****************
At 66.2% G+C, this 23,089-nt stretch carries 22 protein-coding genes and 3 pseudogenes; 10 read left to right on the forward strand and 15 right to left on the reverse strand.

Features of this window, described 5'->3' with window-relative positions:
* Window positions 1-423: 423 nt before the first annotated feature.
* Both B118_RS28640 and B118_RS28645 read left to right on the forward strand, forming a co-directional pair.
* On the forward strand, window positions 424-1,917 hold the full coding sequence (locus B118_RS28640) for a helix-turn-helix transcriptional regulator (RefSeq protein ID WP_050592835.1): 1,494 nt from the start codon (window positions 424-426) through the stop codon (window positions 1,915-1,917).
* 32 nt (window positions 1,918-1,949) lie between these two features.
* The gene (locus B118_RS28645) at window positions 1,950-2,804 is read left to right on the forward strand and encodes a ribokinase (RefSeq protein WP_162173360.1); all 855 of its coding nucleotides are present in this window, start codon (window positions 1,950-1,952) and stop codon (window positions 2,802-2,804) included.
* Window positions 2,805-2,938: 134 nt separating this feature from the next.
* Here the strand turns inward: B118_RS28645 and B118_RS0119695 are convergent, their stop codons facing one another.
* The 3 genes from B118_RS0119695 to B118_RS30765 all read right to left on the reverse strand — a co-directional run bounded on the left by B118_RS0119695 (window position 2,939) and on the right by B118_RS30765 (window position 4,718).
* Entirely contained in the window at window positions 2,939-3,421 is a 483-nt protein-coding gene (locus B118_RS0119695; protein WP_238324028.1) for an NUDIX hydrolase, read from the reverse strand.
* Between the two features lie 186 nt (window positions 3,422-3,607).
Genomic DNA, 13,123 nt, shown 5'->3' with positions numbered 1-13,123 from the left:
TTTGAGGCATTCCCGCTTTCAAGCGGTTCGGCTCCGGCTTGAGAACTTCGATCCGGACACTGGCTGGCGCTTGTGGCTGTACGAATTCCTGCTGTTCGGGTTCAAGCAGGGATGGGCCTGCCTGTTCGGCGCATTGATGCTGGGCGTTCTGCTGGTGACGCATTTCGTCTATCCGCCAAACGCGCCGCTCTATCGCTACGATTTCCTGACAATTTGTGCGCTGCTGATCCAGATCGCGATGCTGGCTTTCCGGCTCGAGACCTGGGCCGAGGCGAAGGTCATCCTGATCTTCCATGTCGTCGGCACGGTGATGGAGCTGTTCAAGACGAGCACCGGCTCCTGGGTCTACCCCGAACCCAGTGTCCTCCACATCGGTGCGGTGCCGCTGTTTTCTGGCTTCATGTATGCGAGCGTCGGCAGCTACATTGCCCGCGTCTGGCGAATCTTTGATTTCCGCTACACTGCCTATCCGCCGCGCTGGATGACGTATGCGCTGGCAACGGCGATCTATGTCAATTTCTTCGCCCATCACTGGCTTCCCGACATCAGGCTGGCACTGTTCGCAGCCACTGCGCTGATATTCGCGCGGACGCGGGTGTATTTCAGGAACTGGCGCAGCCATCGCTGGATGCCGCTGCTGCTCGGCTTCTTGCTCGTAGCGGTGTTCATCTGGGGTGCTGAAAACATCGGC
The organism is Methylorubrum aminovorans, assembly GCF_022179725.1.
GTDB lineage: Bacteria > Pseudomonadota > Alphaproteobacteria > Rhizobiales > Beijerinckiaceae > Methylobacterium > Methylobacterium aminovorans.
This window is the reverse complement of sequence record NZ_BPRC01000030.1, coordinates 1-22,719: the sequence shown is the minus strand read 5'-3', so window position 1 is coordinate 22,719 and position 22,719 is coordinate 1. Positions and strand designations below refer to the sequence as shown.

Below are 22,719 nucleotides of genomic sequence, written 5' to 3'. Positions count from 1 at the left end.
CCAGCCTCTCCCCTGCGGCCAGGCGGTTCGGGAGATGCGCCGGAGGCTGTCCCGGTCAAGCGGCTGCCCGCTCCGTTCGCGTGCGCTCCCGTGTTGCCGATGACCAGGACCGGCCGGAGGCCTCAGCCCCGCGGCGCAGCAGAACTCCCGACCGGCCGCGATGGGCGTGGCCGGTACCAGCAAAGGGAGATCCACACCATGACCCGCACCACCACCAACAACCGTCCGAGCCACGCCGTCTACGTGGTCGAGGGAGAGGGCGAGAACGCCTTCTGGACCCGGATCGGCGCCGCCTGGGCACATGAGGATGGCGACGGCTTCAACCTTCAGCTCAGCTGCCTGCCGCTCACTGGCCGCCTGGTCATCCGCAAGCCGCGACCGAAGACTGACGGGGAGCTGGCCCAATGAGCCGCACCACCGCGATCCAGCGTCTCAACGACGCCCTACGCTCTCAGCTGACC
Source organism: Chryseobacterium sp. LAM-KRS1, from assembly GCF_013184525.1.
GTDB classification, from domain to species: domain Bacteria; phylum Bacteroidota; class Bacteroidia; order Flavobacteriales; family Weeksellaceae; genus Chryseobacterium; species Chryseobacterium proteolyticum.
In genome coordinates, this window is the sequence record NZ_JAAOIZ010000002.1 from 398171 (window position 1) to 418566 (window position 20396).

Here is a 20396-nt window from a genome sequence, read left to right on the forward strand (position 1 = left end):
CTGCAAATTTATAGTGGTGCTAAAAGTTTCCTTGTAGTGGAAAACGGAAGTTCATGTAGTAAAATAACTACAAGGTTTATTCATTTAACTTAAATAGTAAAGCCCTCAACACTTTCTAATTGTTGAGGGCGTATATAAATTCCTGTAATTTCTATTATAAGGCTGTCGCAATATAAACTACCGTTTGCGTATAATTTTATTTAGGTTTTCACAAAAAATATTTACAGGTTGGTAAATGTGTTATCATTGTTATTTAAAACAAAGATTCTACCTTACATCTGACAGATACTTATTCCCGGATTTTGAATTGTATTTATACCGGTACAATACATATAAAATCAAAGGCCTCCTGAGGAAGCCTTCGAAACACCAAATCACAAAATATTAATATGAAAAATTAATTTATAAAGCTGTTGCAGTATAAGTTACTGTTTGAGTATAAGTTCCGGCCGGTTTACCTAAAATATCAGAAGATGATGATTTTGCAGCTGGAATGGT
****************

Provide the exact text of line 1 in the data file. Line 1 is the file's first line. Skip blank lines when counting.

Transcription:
At 66.2% G+C, this 23,089-nt stretch carries 22 protein-coding genes and 3 pseudogenes; 10 read left to right on the forward strand and 15 right to left on the reverse strand.